“I’ll be back in town in late December. I’ve got to stop by to see you. You’ve been so much help.”
Her voice over the phone carried her decades, each a splintered-wood ship tossing on blue-waves’ ebbing persistence. Hoarse and smoky, she insisted.
She told me her daughter worked at the corner bar in town. All I had to do was to mention her name– and my drinks would be free.
“How old are you?” she asked, a question which was fifty questions, but really just one, and not the question asked.
I had to think on it.
What will we do with these years remaining, love? Now that all the gods are slain by our introspection, now that sunsets’ once playful pink-cotton foretells only night’s panicked, chirping-insect void, what shall we do with the stilled-scream horror of ourselves, as it sits lonesome and warted, hunched and spiny, digging its claws into gray-wrinkle skin? Trust– we’d given it wings of brass– tho it’d be too heavy a stone to find flight, tho it’d be only a shining statue, immobile, and disregarded, until the darkened loins of night swallowed its last glimmer.
Most of what I am to you now, to anyone, is the drunken musk of memory; I am aware, and was– before the sun considered rising over our wishfulness. Choose your poem, choose your sunshine-afternoon and pin its photo to the wall, and try, love, try– not to look too deeply into its shadows, tho they are there. Every thing, every creature, every love casts one, and it is as true a reflection as the silver-mirror lake we both recall– aye, one standing aside the other, hands clasped, shoulders touching, skin pushed tight against the still-winds’ coming, the echo-sound of beating wings, a winged shadow brushing its fingers atop the shimmer.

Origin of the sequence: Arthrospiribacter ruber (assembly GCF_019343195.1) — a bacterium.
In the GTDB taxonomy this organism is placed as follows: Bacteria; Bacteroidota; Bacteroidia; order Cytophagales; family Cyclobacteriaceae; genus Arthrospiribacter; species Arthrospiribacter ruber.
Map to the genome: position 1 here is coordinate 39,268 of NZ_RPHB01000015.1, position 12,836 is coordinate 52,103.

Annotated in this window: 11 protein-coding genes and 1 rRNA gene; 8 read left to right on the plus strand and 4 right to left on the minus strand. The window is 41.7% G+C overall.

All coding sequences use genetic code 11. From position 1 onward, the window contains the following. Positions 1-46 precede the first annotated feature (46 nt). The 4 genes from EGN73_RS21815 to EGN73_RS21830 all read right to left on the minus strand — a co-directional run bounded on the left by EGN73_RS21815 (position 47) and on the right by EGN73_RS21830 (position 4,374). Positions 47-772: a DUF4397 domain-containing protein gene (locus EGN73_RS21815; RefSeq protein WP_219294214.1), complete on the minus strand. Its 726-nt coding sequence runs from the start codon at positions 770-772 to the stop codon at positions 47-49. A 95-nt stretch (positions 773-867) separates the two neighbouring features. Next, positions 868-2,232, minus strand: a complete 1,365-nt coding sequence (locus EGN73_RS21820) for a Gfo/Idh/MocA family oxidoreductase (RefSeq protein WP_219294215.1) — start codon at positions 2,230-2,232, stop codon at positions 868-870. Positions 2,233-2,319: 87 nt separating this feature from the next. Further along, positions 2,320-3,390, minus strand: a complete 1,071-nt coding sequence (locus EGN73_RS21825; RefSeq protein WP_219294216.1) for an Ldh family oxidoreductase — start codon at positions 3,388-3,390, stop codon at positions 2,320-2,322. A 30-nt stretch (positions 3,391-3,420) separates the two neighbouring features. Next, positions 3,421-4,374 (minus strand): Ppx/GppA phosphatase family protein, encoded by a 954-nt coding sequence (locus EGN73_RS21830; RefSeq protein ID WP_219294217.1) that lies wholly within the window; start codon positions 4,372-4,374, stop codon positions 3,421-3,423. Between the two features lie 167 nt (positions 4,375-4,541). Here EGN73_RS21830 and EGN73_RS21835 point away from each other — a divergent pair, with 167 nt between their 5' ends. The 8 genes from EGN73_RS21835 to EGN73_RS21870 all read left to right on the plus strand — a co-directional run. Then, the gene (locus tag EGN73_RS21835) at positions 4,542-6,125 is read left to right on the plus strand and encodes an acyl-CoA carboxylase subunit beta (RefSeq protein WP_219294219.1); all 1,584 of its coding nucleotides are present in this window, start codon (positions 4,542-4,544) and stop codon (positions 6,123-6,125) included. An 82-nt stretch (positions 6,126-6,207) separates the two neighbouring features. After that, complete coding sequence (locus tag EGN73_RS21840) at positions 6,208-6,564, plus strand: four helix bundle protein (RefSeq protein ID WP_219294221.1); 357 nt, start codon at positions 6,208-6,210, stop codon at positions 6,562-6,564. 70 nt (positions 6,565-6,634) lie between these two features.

Even as you are gone from what we were, only the shadowy-well ache remaining, this howling void stays– the most potent reminder– these words, all that I am, wish only to fill the emptiness; these words wish– if only once, if only for the rustling leaf-turn of a golden-afternoon memory, your singular and acute understanding.
Autumn-evening’s sunshine, painting her skin in hues of young-hope’s memories, couldn’t change what she’d become. Greasy locks of grayed yellow fell over a round, scar-pocked face. Anger seethed, both hot and cold, as our eyes met, though she looked away. It wasn’t the type of anger that passes quickly. If not recognized as a damned and deformed sibling of one’s own, it might be missed, or misunderstood. She was ugly, obese, haggard, and cruel. Her eyes shone black with deep red bubbling beneath the dim film, darker than the first blood of a mortal wound, possessed of something few dare touch. No innocence had survived; no lies remained.